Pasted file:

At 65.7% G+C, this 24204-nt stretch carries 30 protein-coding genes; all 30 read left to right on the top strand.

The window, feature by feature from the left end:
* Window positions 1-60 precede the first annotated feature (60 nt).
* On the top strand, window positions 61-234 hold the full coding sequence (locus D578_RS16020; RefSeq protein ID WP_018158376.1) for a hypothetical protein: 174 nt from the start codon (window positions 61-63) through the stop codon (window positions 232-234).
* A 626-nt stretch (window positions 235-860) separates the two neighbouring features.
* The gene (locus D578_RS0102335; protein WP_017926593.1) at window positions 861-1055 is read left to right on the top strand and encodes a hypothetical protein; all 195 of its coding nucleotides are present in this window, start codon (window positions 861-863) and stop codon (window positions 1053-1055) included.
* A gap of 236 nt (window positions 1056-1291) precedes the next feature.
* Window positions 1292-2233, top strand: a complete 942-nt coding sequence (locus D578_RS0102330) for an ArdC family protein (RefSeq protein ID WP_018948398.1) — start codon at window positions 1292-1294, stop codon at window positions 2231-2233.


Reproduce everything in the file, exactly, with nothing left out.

At 65.7% G+C, this 24204-nt stretch carries 30 protein-coding genes; all 30 read left to right on the top strand.

The window, feature by feature from the left end:
* Window positions 1-60 precede the first annotated feature (60 nt).
* On the top strand, window positions 61-234 hold the full coding sequence (locus D578_RS16020; RefSeq protein ID WP_018158376.1) for a hypothetical protein: 174 nt from the start codon (window positions 61-63) through the stop codon (window positions 232-234).
* A 626-nt stretch (window positions 235-860) separates the two neighbouring features.
* The gene (locus D578_RS0102335; protein WP_017926593.1) at window positions 861-1055 is read left to right on the top strand and encodes a hypothetical protein; all 195 of its coding nucleotides are present in this window, start codon (window positions 861-863) and stop codon (window positions 1053-1055) included.
* A gap of 236 nt (window positions 1056-1291) precedes the next feature.
* Window positions 1292-2233, top strand: a complete 942-nt coding sequence (locus D578_RS0102330) for an ArdC family protein (RefSeq protein ID WP_018948398.1) — start codon at window positions 1292-1294, stop codon at window positions 2231-2233.